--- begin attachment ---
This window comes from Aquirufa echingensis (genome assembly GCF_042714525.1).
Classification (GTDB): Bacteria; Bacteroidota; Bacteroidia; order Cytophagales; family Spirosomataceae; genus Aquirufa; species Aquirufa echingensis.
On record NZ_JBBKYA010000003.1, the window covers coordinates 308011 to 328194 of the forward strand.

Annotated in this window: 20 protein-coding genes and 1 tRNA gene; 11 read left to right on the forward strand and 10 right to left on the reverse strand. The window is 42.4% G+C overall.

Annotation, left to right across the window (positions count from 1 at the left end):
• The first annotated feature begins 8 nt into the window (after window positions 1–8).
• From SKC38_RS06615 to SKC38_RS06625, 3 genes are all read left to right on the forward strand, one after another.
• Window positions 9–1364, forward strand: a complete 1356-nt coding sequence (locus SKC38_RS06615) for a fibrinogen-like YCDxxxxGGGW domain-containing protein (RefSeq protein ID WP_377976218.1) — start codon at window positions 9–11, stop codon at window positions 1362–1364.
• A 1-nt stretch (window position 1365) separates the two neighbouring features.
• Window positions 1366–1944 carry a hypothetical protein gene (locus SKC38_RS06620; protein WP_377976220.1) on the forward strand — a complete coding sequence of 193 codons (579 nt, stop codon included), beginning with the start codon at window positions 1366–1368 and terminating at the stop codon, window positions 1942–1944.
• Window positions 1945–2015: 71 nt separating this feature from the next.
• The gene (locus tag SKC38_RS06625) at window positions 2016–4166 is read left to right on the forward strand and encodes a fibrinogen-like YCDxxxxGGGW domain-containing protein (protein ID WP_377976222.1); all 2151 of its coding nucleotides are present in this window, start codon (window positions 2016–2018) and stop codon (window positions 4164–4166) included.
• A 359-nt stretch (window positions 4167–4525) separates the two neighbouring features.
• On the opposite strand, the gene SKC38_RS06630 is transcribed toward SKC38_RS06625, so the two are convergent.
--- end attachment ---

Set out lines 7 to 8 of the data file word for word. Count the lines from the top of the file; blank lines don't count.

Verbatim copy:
• From SKC38_RS06615 to SKC38_RS06625, 3 genes are all read left to right on the forward strand, one after another.
• Window positions 9–1364, forward strand: a complete 1356-nt coding sequence (locus SKC38_RS06615) for a fibrinogen-like YCDxxxxGGGW domain-containing protein (RefSeq protein ID WP_377976218.1) — start codon at window positions 9–11, stop codon at window positions 1362–1364.